Meeting the need

“I couldn’t have made it there without my professors knowing me — and how close I was to giving up that first semester.”


by Judy Kirkland


SUMMARY: In 1952, a college scholarship brought Jeannette Williams to Harrisonburg, Virginia. When funds fell short for continuing, a faculty member stepped in. She finished with a bachelor’s degree in 1956 and went on to complete graduate studies, too, earning her doctorate in 1971. Now retired after a career in education, Williams gives back by funding Madison Trust projects she believes sustain the special JMU student-faculty interaction that changed her path — and her future.

Students graduate from JMU with experiences shaped by the school’s emphasis on student-faculty engagement and community service. An alumna from the Madison College days who benefited from these connections, Jeannette Williams (’56) donates to many of today’s campus initiatives, which she views as a direct investment in sustaining this core of the Madison Experience.


One of the ways she discovers projects where her philanthropy can make a significant difference is by attending Madison Trust at JMU each spring. Finding those avenues is especially important right now when, according to Williams, people are “growing more distant from each other.” She believes interactions between the faculty and students are special and wants to see those relationships continue to thrive.

“After all,” she adds, “I couldn’t have made it there without my professors knowing me — and how close I was to giving up that first semester.”

Well worth it

One of nine children, Williams came to Harrisonburg on a Virginia Teaching Scholarship. But at mid-year, she recognized that without additional funds, she wouldn’t be able to keep going. She questioned her choices: Was a degree worth the cost? She took off a year to work, but then a faculty member intervened and convinced her of her potential, and together they secured a private scholarship that enabled her to continue.

Williams also had a job with the Madison dining hall and did some secretarial work to make ends meet. In her senior year, she nearly had to stop again — but again a faculty member helped out, and Williams was able to complete her degree, a B.S. with a major in Business and Marketing Education.

“I was in the first generation of my family to attend college,” she says. “Who’d have thought I’d graduate and go on to earn master’s degrees in teaching and business education and add a doctorate in psychology and counseling? I wouldn’t have been successful in school without the support and personal attention of faculty — and that success opened up a path and changed the direction of my life.”

Direct Impact on the Madison Experience

Williams seeks to offer others this same support and to encourage them not to give up no matter how difficult circumstances may seem. She is especially passionate about ways for using people-to-people interaction to answer local needs: “I think this is where you really see innovation,” she says.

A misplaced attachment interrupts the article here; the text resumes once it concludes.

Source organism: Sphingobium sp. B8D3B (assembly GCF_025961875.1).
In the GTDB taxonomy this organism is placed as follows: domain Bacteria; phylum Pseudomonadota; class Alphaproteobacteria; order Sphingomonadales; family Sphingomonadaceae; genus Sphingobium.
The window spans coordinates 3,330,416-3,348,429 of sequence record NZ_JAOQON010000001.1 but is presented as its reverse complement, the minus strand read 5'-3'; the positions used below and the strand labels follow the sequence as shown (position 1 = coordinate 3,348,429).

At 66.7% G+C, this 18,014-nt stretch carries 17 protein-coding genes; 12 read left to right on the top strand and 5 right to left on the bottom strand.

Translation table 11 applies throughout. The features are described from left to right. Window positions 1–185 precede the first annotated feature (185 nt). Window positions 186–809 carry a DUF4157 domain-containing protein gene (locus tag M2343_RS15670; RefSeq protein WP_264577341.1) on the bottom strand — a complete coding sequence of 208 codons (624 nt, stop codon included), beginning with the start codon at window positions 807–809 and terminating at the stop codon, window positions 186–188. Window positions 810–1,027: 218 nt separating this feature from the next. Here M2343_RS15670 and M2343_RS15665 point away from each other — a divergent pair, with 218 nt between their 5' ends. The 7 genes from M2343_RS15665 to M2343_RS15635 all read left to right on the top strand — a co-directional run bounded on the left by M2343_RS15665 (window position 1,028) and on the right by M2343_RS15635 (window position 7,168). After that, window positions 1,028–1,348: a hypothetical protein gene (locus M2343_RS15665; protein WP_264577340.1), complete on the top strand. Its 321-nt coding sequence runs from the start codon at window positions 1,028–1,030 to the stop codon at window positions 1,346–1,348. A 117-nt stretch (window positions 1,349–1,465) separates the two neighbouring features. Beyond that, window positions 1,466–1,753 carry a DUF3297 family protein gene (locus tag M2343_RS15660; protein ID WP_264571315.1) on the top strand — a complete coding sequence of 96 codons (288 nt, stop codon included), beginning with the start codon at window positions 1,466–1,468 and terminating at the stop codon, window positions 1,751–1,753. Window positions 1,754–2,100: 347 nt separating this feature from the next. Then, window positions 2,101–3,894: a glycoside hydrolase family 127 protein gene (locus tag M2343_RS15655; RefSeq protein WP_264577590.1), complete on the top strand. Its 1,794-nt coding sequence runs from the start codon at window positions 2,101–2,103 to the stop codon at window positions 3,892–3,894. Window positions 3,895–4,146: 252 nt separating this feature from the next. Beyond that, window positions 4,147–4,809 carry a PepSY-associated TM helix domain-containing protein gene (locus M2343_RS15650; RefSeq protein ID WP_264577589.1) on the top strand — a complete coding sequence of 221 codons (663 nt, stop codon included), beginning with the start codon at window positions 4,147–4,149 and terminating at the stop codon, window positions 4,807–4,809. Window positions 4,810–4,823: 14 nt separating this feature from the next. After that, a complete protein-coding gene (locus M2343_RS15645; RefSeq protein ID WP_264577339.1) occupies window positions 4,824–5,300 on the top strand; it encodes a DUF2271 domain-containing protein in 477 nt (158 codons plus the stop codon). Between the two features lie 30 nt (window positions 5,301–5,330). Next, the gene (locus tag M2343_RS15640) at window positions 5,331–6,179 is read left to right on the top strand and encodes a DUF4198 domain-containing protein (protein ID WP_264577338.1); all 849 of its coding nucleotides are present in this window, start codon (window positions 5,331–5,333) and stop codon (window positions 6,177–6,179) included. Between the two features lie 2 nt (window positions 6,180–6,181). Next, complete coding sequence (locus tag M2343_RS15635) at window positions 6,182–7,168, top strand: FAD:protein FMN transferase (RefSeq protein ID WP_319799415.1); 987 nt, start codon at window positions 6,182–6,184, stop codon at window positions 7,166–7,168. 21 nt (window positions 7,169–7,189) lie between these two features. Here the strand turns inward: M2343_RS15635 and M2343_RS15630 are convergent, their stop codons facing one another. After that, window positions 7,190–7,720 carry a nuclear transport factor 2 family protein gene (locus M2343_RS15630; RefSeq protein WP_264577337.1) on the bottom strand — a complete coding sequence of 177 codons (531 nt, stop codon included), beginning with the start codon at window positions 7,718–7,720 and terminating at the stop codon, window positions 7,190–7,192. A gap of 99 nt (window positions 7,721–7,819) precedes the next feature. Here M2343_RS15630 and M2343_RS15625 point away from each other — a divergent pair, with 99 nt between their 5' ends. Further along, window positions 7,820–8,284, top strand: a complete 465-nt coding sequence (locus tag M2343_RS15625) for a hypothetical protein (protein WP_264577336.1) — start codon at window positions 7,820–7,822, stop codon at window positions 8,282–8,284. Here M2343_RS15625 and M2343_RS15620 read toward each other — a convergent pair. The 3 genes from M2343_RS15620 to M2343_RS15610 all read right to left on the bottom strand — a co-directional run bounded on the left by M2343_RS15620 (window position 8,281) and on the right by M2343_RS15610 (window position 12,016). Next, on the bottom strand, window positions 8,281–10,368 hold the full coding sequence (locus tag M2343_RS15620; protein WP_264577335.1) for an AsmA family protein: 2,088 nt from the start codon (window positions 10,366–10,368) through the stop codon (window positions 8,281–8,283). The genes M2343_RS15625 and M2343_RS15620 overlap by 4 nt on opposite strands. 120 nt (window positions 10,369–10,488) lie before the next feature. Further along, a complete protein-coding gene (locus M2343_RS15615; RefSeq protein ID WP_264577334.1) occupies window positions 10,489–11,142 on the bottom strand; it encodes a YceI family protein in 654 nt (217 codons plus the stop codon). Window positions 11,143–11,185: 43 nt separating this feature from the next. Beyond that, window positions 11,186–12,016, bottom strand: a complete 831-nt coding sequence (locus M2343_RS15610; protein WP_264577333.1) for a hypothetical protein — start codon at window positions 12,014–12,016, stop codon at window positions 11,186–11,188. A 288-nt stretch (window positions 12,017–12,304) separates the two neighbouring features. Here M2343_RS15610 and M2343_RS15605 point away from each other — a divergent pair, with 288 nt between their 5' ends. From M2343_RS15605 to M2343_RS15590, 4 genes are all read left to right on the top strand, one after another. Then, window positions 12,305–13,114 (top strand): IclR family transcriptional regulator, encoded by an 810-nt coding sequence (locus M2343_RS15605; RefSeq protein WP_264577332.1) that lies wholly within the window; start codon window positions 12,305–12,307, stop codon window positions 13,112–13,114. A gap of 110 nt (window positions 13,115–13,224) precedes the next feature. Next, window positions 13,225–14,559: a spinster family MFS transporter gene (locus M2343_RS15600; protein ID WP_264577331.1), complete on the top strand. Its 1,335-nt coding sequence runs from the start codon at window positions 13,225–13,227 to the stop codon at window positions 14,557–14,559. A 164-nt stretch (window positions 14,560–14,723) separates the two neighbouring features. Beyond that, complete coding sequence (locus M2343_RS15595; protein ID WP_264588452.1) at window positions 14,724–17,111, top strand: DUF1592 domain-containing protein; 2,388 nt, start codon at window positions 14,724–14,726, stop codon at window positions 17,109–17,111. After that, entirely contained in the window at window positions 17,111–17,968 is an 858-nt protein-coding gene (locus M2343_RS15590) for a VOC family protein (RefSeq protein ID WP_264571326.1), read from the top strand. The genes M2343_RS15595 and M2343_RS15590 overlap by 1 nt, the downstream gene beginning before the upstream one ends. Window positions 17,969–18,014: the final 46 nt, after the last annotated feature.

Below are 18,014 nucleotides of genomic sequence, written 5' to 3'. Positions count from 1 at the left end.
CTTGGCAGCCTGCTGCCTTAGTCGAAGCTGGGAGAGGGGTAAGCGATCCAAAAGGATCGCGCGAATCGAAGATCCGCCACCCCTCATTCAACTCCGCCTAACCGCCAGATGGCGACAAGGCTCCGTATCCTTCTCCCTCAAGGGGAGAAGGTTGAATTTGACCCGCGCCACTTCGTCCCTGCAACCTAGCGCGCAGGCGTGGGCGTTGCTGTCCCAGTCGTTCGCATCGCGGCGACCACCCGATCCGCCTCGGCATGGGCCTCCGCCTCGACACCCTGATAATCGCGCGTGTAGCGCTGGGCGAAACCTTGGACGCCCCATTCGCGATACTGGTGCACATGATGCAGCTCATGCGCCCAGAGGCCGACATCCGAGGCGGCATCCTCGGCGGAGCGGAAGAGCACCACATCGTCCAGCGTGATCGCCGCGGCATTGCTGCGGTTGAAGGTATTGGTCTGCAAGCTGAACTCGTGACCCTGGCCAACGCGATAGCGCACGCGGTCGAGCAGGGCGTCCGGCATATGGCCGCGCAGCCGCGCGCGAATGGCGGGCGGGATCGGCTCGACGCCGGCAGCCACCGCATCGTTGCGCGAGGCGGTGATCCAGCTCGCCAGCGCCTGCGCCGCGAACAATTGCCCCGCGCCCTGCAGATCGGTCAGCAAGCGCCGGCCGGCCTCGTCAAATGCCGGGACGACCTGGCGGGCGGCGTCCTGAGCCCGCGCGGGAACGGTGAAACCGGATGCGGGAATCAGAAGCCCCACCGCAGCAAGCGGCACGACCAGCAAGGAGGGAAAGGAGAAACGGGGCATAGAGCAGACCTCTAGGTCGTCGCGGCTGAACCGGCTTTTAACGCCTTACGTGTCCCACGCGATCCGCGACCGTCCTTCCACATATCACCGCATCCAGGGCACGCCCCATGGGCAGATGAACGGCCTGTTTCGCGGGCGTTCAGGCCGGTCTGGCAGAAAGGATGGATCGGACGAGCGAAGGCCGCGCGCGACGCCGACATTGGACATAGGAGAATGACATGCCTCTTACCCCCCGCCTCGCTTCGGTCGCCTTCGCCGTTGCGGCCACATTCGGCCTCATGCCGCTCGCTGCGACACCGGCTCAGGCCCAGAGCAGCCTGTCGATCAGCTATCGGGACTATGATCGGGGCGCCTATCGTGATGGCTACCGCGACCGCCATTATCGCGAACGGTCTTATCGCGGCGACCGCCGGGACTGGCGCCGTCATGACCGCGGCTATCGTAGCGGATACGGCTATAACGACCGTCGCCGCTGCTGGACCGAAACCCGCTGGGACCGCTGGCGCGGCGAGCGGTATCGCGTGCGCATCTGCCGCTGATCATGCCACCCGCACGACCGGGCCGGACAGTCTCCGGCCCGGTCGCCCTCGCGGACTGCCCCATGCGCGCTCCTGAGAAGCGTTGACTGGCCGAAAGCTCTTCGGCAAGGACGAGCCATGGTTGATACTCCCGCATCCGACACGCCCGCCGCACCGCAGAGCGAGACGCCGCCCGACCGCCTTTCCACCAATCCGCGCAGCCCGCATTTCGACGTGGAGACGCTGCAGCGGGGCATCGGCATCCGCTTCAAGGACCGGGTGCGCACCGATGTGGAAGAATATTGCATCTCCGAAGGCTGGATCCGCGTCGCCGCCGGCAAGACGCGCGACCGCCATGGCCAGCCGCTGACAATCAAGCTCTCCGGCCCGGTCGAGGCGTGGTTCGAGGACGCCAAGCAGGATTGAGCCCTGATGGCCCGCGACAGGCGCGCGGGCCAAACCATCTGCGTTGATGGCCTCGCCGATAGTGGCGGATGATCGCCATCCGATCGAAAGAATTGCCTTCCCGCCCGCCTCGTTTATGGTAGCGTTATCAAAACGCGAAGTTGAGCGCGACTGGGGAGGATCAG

In Madison Trust projects, she sees not only innovation at work but also the fruits of that innovation making a direct impact on everyone touched by and engaged with the project. Plus, she says, she wants her dollars to go to people who are really going to do what they say they will.

Recently, for example, Williams contributed to JMU Valor, a program serving veterans on campus that got a significant boost from Madison Trust.

“This project felt very personal to me,” she explains. “My husband was a veteran of World War II and Korea, and I know how hard it is to transition from the military to college, and finances are just part of the struggle.”

New pathways, innovative solutions

In funding JMU Valor, she appreciated the way project leaders proposed using people-to-people engagement to meet an unmet need — and to meet that need uniquely by engaging both veterans and their families.

“Again,” says Williams, “it’s about that different path JMU makes possible.”  

Having been a teacher herself, Williams also likes to fund projects that include interactive learning. A recent favorite was Constructs of Local Knowledge, a project that recycled diseased trees into lumber that students then used to design and build facilities directly benefitting the children of Harrisonburg,

Williams will again participate in the annual Madison Trust funding event this spring. She’ll be most interested in plans for addressing the high cost of people becoming more distant from each other. She’s looking forward to funding practical innovations ready to sustain the Madison Experience and open up those “different paths” toward brighter futures.

YOU ARE INVITED to attend the 2023 Madison Trust — to join the panel of philanthropic investors as we consider this year’s top 10 new projects proposed by JMU faculty, staff and students.


Friday, March 10, 9 a.m. to 4:30 p.m on campus or online

Since 2014, this annual funding event has launched nearly 100 innovations and is expected to surpass $1 million in total support this spring. Seats are limited, so sign up now to be a part of this major milestone.

Madison Trust is an initiative of University Advancement managed by the office of Corporate & Foundation Relations in collaboration with colleagues across the JMU campus. 

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Published: Thursday, February 2, 2023

Last Updated: Thursday, November 2, 2023

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